UMass Medical School


Should You Have A Unique ID Number For All Your Medical Records?

UMass Medical School Chancellor Dr. Michael F. Collins

Should you have a unique ID number for all your medical records? The Wall Street Journal asks that question today on its debate page, and University of Massachusetts Medical School chancellor Dr. Michael Collins answers with a resounding “Yes!”

The Journal offers this background:

Proponents say universal patient identifiers, or UPIs, deserve a serious look because they are the most efficient way to connect patients to their medical data. They say UPIs not only facilitate information sharing among doctors and guard against needless medical errors, but may also offer a safety advantage in that health records would never again need to be stored alongside financial data like Social Security numbers. UPIs, they say, would both improve care and lower costs.

Privacy activists aren’t buying it. They say that information from medical records already is routinely collected and sold for commercial gain without patient consent and that a health-care ID system would only encourage more of the same. The result, they say, will be more patients losing trust in the system and hiding things from their doctors, resulting in a deterioration in care. They agree that it’s crucial to move medical records into the digital age. But they say it can be done without resorting to universal health IDs.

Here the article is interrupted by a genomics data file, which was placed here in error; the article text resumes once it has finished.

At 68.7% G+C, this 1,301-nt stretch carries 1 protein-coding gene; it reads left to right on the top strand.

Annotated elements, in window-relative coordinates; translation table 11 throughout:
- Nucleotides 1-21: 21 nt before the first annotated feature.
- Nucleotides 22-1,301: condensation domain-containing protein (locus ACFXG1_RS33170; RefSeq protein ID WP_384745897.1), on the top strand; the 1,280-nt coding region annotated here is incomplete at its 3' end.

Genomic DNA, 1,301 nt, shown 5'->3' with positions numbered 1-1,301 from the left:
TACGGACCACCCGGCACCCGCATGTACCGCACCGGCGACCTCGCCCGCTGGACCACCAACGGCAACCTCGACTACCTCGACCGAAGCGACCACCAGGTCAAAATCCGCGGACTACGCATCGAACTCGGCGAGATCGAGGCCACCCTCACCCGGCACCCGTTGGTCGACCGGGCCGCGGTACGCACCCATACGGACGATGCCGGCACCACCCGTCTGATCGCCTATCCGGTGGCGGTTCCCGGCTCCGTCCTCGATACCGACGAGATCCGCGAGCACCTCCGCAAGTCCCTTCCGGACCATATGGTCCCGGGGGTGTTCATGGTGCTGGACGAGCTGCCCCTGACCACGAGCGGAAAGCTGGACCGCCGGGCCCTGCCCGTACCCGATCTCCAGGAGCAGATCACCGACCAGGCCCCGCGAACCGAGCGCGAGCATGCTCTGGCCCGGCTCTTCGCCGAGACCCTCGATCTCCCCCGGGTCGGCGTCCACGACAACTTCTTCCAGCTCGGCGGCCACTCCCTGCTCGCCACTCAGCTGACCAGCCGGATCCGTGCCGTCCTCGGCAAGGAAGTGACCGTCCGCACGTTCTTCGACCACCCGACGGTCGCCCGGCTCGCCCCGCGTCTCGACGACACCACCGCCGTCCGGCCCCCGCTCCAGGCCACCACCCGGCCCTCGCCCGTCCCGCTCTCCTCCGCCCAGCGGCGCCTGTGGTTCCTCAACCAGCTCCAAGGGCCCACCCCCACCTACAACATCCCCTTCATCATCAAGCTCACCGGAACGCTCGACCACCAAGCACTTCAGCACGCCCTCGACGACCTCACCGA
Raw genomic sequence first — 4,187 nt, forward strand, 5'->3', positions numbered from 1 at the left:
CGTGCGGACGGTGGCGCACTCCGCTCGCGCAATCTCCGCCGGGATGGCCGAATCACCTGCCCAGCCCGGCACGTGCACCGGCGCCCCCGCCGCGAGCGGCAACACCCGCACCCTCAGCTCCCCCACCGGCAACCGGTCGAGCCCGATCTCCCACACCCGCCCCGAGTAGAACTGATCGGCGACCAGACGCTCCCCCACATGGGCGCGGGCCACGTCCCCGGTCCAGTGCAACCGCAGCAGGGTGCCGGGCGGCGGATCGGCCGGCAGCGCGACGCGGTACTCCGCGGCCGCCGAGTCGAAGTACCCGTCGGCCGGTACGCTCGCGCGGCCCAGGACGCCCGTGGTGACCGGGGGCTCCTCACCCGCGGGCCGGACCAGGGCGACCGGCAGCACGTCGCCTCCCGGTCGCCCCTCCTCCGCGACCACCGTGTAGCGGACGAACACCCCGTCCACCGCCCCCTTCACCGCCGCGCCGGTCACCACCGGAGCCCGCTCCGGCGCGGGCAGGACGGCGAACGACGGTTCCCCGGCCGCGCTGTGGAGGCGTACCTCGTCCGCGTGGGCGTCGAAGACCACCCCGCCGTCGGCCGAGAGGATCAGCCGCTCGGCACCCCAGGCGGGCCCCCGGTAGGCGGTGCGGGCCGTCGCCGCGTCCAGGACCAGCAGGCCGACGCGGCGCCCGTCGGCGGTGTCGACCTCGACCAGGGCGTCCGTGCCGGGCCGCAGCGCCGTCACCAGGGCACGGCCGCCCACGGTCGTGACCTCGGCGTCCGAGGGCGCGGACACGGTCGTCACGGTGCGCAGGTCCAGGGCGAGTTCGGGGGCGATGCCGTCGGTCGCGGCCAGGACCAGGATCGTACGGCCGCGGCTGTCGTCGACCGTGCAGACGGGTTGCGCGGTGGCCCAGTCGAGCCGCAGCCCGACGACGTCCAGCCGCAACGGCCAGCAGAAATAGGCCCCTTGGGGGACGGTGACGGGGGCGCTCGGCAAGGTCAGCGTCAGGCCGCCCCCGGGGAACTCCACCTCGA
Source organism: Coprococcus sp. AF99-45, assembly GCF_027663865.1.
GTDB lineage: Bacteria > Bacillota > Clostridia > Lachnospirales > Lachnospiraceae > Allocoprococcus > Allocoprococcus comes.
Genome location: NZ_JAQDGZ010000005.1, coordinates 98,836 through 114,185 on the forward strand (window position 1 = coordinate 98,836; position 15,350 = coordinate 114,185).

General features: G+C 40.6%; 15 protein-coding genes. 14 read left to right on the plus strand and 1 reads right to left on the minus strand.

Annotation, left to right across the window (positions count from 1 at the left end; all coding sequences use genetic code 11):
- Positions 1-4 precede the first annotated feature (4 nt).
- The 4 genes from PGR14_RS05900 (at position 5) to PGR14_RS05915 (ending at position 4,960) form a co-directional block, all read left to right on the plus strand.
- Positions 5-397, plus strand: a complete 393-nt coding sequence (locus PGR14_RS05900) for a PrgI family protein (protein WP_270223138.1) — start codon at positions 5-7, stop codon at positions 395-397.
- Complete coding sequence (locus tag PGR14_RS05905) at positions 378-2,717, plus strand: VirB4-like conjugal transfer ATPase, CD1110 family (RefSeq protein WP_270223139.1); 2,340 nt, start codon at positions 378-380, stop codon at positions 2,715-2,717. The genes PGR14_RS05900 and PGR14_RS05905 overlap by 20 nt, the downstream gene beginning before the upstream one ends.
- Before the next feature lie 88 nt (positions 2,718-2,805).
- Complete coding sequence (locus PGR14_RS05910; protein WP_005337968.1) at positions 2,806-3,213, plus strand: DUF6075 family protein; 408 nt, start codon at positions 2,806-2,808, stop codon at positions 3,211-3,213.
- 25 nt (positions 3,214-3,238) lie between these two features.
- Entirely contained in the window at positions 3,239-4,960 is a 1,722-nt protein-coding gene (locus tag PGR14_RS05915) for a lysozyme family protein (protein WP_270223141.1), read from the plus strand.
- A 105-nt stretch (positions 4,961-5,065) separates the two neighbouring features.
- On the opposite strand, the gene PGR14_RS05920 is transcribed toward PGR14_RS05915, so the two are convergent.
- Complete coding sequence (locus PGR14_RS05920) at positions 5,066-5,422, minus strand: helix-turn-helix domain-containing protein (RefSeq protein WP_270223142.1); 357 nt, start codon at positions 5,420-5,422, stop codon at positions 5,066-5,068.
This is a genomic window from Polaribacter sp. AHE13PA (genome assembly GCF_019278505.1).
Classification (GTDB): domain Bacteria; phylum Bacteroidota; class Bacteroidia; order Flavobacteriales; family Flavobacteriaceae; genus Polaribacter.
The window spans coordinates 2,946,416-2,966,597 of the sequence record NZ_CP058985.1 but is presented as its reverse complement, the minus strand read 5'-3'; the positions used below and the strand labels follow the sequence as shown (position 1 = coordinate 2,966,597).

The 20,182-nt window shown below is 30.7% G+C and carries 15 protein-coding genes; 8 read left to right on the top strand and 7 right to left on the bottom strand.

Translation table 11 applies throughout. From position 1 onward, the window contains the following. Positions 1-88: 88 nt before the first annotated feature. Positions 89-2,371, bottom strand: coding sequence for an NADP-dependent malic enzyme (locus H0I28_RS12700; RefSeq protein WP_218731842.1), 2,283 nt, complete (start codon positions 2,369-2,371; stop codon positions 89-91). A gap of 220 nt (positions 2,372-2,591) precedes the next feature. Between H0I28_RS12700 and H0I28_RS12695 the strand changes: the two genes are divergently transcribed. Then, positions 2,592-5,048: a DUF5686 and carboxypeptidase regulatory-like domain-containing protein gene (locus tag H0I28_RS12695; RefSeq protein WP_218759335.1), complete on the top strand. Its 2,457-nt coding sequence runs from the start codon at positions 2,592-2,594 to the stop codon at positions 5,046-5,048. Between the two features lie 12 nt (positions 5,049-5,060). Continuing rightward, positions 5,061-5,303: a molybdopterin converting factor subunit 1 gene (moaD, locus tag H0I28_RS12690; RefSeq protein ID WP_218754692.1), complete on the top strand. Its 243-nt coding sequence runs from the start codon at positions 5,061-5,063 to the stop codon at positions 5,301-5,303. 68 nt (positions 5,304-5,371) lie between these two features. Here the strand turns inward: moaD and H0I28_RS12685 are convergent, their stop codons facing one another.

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Layoffs At UMass Med School

Job cuts are announced at the state medical school

No one, it seems, is immune from the economic ax.

UMass Medical School announced yesterday that it would layoff 63 workers due to state and federal financial cutbacks, The Worcester Telegram & Gazette reports.

The job cuts, which a spokesman characterized as a proactive “streamlining” that mostly eliminated administrative positions, also included maintenance workers, security guards and fundraisers from the school’s development office.

“Really what we’re looking at is, as the federal budget process plays out, there’s potentially less money from the National Institutes of Health and potentially less money from the state,” medical school spokesman Edward Keohane said.

The layoffs come less than two months after the medical school chancellor, Dr. Michael F. Collins, got a more than $60,000 a year raise that hiked his annual base salary and deferred compensation by nearly 12 percent from $524,300 to $585,290 a year.